For measurement of apoptotic cells, brain frozen sections were immunostained with antiactive caspase-3 antibody. To investigate whether active caspase-3 expressing cells are neurons, double-labeling was performed using mouse anti-NeuN antibody. The procedures were the same as described previously. In brief, sections were first incubated with the primary antibodies (a mixture of rabbit anticleaved caspase-3; 1:200; Chemicon International Inc; antibody and mouse anti-NeuN antibody). After washing, the sections were incubated with a mixture of Alexa 568-conjugated goat antirabbit IgG and Alexa 488-conjugated goat antimouse IgG.
RNA Isolation and Reverse Transcription
Total RNA was extracted from cerebral cortical tissue according to the manufacturer’s instruction. Frozen brain tissue samples were homogenized in ISOGEN regent (NIPPON GENE) followed by phenol–guanidinium thiocyanate–chloroform extraction and ethanol precipitation. Each sample was treated with RNase-free DNase. Total RNA purity and concentration were determined by measurement of spectrophotometric optical density (260 and 280 nm). The purified RNA was stored at −80°C until use.
One micrograms of RNA sample was reverse-transcribed to first-strand cDNA using QuantiTect Reverse Transcription Kit (Qiagen) according to the manufacturer’s recommended protocol.
Quantitative Real-Time Reverse Transcriptase–Polymerase Chain Reaction
The Thermal Cycler Dice Real Time System (Takara) was used for 2-step reverse transcriptase–polymerase chain reaction. cDNA was amplified using SYBR Premix Ex TaqTM with specific oligonucleotide primers for target sequences of monocyte chemoattractant protein-1 (MCP-1), tumor necrosis factor-α (TNF-α), or glyceraldehyde-3-phosphate dehydrogenase as described.12 Amplification conditions included 10 seconds at 95°C and run for 40 cycles at 95°C for 5 seconds and 60°C for 30 seconds and then dissociation 15 seconds at 95°C and 30 seconds at 60°C on the Thermal Cycler Dice Real Time System. Specificity of the SYBR Premix Ex TaqTM assays was confirmed by melting point analysis. Each threshold cycle value was normalized to glyceraldehyde-3-phosphate dehydrogenase threshold cycle value and a control sample. Relative quantization by second derivative maximum method was expressed as fold induction compared with control conditions. Gene expression of the housekeeping gene glyceraldehyde-3-phosphate dehydrogenase (Applied Biosystems) was used for normalization.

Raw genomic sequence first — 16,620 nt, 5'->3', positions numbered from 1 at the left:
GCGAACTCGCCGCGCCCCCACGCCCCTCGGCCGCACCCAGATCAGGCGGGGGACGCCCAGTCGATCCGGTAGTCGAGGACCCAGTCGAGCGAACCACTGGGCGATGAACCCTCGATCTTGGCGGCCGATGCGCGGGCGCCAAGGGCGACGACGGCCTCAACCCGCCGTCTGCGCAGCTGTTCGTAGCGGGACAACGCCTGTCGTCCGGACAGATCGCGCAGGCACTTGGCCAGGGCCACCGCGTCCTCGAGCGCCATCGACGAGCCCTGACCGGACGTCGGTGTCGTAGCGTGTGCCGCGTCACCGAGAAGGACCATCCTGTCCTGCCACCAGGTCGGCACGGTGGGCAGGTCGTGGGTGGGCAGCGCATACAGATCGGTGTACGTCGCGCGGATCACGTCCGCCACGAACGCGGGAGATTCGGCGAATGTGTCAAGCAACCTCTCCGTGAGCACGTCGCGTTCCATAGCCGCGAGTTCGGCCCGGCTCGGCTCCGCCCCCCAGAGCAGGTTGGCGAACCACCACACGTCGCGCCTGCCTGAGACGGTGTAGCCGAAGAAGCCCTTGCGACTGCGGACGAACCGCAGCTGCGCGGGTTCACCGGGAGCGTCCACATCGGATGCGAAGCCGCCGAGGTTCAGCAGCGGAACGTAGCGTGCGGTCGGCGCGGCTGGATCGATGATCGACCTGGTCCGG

All assays and measurements in this study were performed in a blinded fashion. Results were expressed as mean±SEM. Statistical significance was determined by one-way analysis of variance followed by Fisher’s protected least significant difference test using StatView for Windows (SAS Institute, Inc, Cary, NC). The onset of stroke symptom was analyzed by the standard Kaplan-Meier analysis with a log rank test and χ2 analysis. In all tests, differences were considered statistically significant at a value of P<0.05.
Salt Loading Activates Cerebral NADPH Oxidase Followed by Cerebral Inflammation and Apoptosis